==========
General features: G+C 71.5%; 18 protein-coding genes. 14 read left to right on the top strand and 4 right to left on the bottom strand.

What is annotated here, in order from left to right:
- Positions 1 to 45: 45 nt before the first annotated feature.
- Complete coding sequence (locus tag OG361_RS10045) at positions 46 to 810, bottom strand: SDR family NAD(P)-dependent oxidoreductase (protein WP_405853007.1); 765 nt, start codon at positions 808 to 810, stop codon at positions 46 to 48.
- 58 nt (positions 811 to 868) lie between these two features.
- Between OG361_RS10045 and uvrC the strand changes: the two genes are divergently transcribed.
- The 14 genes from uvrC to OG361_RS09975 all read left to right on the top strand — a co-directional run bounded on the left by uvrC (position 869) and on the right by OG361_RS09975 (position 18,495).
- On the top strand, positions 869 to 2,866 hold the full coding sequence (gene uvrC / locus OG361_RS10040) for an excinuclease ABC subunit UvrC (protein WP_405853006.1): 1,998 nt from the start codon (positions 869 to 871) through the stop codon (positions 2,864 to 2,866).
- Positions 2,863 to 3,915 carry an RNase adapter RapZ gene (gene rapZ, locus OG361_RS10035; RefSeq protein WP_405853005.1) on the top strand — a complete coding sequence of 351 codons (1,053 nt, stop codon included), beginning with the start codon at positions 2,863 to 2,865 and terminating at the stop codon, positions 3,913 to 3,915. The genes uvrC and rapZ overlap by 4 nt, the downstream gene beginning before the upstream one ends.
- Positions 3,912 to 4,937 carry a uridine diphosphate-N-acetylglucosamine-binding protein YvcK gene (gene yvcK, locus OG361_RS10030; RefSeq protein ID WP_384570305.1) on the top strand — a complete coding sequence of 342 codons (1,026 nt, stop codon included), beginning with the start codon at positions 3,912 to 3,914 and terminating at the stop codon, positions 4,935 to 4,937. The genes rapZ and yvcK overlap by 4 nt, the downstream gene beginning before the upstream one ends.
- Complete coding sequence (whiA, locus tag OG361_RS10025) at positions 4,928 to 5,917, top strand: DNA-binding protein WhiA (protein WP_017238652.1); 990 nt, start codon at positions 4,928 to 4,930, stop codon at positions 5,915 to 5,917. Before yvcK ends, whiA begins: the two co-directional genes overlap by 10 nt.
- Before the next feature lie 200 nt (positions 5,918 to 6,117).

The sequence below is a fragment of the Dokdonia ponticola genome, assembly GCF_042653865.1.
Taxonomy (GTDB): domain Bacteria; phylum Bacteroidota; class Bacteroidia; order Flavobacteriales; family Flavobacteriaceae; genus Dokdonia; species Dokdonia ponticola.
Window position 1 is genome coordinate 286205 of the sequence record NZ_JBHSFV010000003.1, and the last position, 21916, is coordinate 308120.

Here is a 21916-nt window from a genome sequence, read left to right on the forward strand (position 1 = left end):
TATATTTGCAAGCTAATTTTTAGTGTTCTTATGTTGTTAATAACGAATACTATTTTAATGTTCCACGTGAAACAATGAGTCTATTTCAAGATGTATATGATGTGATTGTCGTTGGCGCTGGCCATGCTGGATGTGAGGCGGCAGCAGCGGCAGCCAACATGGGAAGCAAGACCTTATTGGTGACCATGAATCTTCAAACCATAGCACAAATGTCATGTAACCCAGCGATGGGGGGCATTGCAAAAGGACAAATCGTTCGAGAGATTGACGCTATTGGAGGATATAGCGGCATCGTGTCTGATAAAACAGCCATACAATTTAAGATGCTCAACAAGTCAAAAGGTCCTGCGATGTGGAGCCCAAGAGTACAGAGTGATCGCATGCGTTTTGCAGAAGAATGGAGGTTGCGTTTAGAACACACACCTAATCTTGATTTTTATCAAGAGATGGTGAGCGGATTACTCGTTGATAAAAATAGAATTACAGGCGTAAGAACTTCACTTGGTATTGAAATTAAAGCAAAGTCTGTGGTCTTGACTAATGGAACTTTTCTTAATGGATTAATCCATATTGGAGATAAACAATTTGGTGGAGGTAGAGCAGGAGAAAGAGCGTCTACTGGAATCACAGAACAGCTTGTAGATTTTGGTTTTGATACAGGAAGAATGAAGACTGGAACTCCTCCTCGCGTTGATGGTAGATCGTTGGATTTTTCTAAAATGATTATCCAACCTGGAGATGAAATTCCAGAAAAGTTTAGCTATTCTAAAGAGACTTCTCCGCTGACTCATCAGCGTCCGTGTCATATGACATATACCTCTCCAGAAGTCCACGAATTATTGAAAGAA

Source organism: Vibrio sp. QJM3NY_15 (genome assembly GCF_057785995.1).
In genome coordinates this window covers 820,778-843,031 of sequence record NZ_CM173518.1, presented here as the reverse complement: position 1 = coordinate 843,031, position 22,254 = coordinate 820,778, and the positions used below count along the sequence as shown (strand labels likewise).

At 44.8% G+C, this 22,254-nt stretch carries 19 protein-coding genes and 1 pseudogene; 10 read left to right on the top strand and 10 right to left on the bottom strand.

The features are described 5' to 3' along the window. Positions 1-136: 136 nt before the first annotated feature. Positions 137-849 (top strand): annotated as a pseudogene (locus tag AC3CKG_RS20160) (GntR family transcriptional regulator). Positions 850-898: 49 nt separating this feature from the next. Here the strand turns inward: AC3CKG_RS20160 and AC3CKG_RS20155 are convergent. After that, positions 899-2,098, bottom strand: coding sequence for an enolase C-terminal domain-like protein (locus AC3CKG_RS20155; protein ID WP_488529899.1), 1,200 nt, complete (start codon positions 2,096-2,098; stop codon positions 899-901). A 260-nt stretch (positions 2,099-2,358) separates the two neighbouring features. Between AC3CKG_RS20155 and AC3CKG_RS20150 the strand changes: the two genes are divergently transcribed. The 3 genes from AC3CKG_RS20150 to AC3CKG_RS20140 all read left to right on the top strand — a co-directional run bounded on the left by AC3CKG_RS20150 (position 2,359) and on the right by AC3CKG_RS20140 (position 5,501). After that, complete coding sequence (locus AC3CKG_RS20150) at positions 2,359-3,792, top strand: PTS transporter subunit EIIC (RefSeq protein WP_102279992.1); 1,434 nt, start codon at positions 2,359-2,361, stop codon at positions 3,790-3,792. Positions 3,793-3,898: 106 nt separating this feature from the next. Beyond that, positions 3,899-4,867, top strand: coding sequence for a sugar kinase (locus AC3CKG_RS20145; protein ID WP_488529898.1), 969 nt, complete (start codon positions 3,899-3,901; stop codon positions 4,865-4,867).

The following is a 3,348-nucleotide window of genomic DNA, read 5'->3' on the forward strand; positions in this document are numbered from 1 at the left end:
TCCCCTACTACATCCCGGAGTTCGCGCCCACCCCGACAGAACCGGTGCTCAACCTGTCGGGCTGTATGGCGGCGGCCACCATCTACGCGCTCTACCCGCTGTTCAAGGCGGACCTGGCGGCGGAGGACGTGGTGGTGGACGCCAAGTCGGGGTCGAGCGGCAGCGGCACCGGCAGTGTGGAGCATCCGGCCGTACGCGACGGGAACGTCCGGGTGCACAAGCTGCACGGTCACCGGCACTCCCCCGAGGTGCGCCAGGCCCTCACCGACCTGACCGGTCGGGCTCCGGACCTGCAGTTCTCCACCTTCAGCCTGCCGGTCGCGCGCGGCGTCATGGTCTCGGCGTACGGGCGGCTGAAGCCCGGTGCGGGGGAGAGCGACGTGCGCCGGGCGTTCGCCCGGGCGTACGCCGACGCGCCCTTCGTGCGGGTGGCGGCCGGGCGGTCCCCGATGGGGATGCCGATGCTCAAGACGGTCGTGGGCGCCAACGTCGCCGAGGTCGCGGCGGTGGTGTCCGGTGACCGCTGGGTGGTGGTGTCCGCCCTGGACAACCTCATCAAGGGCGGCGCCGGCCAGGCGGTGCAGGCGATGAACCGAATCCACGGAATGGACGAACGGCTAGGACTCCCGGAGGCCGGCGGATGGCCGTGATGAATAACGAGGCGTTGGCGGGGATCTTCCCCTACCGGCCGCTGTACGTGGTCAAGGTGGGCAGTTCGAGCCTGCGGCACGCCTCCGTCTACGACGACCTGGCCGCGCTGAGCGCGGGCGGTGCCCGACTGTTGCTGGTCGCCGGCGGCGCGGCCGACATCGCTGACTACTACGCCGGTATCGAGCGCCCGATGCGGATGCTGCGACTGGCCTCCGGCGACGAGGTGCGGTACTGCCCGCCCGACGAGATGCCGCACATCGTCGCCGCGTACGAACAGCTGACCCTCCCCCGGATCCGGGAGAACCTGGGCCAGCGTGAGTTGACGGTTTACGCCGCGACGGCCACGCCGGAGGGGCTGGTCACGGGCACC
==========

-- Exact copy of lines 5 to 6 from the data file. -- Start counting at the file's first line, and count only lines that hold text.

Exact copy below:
- 58 nt (positions 811 to 868) lie between these two features.
- Between OG361_RS10045 and uvrC the strand changes: the two genes are divergently transcribed.